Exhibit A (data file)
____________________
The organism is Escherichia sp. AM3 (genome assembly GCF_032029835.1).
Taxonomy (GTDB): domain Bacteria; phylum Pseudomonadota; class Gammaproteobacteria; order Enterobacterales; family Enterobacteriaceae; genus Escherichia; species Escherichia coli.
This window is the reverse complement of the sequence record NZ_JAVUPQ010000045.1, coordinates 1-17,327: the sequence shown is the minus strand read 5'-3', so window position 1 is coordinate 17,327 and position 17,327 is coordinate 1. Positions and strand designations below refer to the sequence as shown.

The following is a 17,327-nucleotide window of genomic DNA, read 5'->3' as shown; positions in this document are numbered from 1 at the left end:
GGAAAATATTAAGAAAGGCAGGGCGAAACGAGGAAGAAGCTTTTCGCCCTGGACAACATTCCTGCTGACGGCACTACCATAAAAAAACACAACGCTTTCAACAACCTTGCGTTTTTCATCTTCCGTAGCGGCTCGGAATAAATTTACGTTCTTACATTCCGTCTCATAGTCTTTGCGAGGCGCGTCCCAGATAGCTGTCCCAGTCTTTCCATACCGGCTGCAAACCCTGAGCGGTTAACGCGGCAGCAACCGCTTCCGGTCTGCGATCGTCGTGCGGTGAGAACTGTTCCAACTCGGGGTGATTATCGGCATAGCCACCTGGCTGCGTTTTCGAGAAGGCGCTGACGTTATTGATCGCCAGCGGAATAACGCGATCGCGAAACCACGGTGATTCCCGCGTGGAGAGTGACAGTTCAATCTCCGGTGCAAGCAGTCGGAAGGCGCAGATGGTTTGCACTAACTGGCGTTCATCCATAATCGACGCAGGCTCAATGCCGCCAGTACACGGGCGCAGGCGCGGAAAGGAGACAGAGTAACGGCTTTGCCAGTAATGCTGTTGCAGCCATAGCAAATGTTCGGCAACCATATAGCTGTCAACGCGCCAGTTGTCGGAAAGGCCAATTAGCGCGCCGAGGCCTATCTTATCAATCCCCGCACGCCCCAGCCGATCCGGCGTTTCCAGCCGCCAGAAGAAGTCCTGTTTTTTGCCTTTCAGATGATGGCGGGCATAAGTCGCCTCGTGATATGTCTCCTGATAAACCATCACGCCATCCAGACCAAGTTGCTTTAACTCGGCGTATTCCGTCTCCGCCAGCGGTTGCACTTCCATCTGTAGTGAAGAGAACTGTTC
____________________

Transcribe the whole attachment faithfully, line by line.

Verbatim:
The organism is Escherichia sp. AM3 (genome assembly GCF_032029835.1).
Taxonomy (GTDB): domain Bacteria; phylum Pseudomonadota; class Gammaproteobacteria; order Enterobacterales; family Enterobacteriaceae; genus Escherichia; species Escherichia coli.
This window is the reverse complement of the sequence record NZ_JAVUPQ010000045.1, coordinates 1-17,327: the sequence shown is the minus strand read 5'-3', so window position 1 is coordinate 17,327 and position 17,327 is coordinate 1. Positions and strand designations below refer to the sequence as shown.

The following is a 17,327-nucleotide window of genomic DNA, read 5'->3' as shown; positions in this document are numbered from 1 at the left end:
GGAAAATATTAAGAAAGGCAGGGCGAAACGAGGAAGAAGCTTTTCGCCCTGGACAACATTCCTGCTGACGGCACTACCATAAAAAAACACAACGCTTTCAACAACCTTGCGTTTTTCATCTTCCGTAGCGGCTCGGAATAAATTTACGTTCTTACATTCCGTCTCATAGTCTTTGCGAGGCGCGTCCCAGATAGCTGTCCCAGTCTTTCCATACCGGCTGCAAACCCTGAGCGGTTAACGCGGCAGCAACCGCTTCCGGTCTGCGATCGTCGTGCGGTGAGAACTGTTCCAACTCGGGGTGATTATCGGCATAGCCACCTGGCTGCGTTTTCGAGAAGGCGCTGACGTTATTGATCGCCAGCGGAATAACGCGATCGCGAAACCACGGTGATTCCCGCGTGGAGAGTGACAGTTCAATCTCCGGTGCAAGCAGTCGGAAGGCGCAGATGGTTTGCACTAACTGGCGTTCATCCATAATCGACGCAGGCTCAATGCCGCCAGTACACGGGCGCAGGCGCGGAAAGGAGACAGAGTAACGGCTTTGCCAGTAATGCTGTTGCAGCCATAGCAAATGTTCGGCAACCATATAGCTGTCAACGCGCCAGTTGTCGGAAAGGCCAATTAGCGCGCCGAGGCCTATCTTATCAATCCCCGCACGCCCCAGCCGATCCGGCGTTTCCAGCCGCCAGAAGAAGTCCTGTTTTTTGCCTTTCAGATGATGGCGGGCATAAGTCGCCTCGTGATATGTCTCCTGATAAACCATCACGCCATCCAGACCAAGTTGCTTTAACTCGGCGTATTCCGTCTCCGCCAGCGGTTGCACTTCCATCTGTAGTGAAGAGAACTGTTC